And haven't heard a thing since.  I mean, do guys really send double orders of orchids (about $100 worth) and then not follow up?  I have no clue.  So I asked my friend's GF what he thought I should do.  He thought a minute, then said, "Oh, just play it cool."  And then belly laughed until he got tears in his eyes and said, "For five years!!!"  He had us all in stitches.  Here he was, hooked to a dialysis machine with his blood flowing through yards of tubing, and laughing at himself until we all had tears.

No wonder she's crazy about him.  Just the kind of special friendship I would love to have.

And now it's time to return to real life.

I came up here for the balloon festival, but it was a disappointment.  I missed the first flight.  In the past I've been able to sit on my balcony and watch the balloons fly by, but didn't see a one on the first morning.  My friend told me they had been there (she lives up the hill from me).  I felt stupid when I figured it out.  In the five years since I was last here, my friend's son had build a new wing of condos that now block my view of the balloon flight.

Not wanting to miss it again, yesterday morning I drove out to my lot.  I was able to sit at the end of the cul-de-sac to see the launch,

 
then move to sit by the lot and see them float by




After the balloons had left the sky, I set about a task I had promised myself this trip.  This lot of mine is on the market for the third time in five years.  I decided I wanted to gather a box of rocks (there are LOTS of rocks) to use in my garden in California.  I thought maybe I would feel better about the eventual sale if I had a little piece of it to keep.



The asking price is a loss for me, and there has - again - been no interest.  I think I figured out why.  Every vibration I had was screaming MINEMINEMINE!  I simply don't want to sell this beautiful half acre.  I love my teasels and my sunflowers.  I love my rocks.


Lots of rocks.

By the time I had filled my box, I was in tears.  I really don't want to sell this.  I love my lot in the valley I love.  I walked to the south boundary, checking for any more small rocks for my SIL.


And about fell over when I saw it.  In the lower left corner of the photo.   A heart-shaped rock.  It was "too big" for me to lift, but lift it I did, right into my car.


Seated just right in my garden, this will be a treasure.

And so today is my last day.  And the last day of the balloon festival.  I decided to return to the lot and watch the balloons, but there was only one.  I collected a second box of rocks (still not ready to sell) then headed for one of my favorite places in the Valley.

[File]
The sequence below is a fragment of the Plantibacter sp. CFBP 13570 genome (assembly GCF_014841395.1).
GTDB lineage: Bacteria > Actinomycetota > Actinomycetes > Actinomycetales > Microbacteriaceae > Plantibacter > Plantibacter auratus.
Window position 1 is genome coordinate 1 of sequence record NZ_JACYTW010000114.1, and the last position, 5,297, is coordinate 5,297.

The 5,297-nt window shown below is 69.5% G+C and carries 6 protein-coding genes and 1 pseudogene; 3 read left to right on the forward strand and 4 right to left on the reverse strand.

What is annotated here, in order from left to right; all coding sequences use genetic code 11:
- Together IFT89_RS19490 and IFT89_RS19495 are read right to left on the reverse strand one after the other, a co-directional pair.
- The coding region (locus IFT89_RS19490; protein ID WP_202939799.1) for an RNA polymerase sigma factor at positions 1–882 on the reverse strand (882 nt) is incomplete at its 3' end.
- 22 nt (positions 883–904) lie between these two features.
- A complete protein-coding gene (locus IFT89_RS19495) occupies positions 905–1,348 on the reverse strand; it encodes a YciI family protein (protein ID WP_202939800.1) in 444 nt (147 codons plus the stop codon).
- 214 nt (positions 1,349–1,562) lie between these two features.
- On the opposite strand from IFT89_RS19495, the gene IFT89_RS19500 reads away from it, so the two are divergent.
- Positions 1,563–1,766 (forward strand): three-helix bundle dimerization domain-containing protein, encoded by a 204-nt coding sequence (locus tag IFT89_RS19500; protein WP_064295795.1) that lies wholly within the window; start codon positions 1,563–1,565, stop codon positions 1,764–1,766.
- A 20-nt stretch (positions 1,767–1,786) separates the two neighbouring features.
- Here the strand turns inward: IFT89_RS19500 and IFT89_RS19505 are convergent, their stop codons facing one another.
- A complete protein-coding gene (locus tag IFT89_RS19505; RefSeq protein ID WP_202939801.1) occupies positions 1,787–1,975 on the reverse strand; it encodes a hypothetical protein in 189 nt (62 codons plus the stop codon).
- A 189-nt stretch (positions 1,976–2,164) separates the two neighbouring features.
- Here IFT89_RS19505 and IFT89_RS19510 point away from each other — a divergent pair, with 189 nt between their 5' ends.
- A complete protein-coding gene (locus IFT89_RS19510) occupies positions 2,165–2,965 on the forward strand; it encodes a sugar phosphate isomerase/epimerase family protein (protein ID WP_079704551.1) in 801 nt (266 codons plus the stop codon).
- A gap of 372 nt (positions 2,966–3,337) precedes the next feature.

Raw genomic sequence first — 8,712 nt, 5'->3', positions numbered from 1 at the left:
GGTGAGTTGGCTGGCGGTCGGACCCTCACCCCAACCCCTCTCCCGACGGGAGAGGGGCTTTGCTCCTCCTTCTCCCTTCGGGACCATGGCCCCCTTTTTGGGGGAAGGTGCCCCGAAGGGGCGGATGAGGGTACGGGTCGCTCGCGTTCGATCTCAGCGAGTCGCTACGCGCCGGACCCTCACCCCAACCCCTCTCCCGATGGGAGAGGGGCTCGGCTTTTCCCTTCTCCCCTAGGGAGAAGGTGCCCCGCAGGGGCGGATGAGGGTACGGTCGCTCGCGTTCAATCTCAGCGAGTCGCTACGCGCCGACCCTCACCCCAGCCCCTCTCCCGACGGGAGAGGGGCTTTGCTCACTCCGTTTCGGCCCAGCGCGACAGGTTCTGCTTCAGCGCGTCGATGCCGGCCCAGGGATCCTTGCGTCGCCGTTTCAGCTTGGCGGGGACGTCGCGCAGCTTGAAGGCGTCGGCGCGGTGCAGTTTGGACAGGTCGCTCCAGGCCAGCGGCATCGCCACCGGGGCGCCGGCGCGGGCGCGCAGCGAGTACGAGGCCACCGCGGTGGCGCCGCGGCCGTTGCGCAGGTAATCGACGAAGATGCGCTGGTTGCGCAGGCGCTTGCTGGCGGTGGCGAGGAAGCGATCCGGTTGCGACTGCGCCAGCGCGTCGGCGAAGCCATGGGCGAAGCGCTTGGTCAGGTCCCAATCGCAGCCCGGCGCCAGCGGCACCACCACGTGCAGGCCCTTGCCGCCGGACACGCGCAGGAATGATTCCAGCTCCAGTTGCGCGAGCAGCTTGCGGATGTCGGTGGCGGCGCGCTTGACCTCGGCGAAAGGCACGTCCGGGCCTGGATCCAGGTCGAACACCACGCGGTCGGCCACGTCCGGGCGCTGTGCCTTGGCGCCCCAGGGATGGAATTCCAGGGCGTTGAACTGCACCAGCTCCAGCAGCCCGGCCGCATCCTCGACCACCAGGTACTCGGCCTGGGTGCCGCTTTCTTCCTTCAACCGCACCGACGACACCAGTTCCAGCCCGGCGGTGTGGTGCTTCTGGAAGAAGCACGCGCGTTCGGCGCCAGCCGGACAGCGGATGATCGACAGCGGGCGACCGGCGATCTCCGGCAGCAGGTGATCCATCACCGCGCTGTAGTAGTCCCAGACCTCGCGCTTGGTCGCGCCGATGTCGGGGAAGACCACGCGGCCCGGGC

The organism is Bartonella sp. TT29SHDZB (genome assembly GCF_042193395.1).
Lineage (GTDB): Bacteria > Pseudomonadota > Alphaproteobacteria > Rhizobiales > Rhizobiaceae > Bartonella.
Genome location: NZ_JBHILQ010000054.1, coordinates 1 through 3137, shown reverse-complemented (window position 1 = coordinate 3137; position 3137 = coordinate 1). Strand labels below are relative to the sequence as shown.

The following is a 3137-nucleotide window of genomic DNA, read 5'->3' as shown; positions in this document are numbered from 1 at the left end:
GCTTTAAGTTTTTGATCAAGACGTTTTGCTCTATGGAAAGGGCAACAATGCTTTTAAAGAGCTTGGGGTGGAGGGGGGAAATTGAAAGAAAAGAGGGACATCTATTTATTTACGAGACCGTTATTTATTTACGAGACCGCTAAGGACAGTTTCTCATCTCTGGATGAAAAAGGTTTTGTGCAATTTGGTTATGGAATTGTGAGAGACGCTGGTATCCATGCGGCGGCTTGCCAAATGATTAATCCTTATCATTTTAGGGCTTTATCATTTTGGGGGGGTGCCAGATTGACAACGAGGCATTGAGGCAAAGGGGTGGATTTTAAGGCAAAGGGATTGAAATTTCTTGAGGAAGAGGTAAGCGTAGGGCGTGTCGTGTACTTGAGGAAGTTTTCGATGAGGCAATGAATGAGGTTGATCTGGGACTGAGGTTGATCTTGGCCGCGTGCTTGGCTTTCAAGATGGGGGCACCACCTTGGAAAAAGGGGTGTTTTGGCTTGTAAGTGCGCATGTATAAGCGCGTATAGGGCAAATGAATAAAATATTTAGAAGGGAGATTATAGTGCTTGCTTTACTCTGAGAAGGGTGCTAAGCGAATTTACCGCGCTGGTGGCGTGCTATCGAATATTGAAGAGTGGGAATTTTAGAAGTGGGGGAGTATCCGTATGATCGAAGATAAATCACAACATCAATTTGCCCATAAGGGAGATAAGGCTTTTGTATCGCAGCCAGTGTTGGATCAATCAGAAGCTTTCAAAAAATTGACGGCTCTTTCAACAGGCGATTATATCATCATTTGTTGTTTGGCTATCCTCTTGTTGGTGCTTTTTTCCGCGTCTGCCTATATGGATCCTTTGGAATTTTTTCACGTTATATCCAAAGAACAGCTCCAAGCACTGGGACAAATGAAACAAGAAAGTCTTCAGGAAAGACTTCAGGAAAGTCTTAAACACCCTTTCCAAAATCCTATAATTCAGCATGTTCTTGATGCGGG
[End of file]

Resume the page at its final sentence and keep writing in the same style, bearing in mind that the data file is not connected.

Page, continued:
North Arm.

I'm not sure how far I walked.  Comparing it to my walk to work, I'd guess a half mile.  Maybe more.  It's hard to judge when you are not trying to measure in distance but in joy.


Parking lot view across the highway to the mountains.

My teasels are blooming here.

It's an Osprey habitat.  Pineview Reservoir in the background, then the Wasatch.


Yay.  There's drought here, too, so I wasn't sure my favorite little rivulet would be running.
 
 
From the bridge over the river.  Running slow but enough to make music.

Impossible to capture how beautiful the trail is.

Amazing what you miss on the way in and catch on the way out.  Gorgeous hops.  Going to have to give my son more garden space for his.  They are doing well, but clearly need room to spread.

 
So, I'm packed.  The car is almost packed.  Just have to do one load of laundry tomorrow morning (to remake the bed) and pack the leftover food.  Scrub the toilets and put the last of my stuff in the car.  Am doing the return trip a little smarter.  Only going as far as St. George tomorrow (and stopping at my favorite quilt shop) and finishing the trip Tuesday.  Have an early appointment Wednesday in Santa Barbara with my ophthalmologist to (fingers crossed) arrange my lens replacement.  Making two pair of pants for my son and his friend for Burning Man (his first), then working in my classroom Friday, seeing students the following Wednesday.

And another year begins.

Going to try again to leave a little movie.  I want to figure out how to leave it looping and use it as wallpaper.

video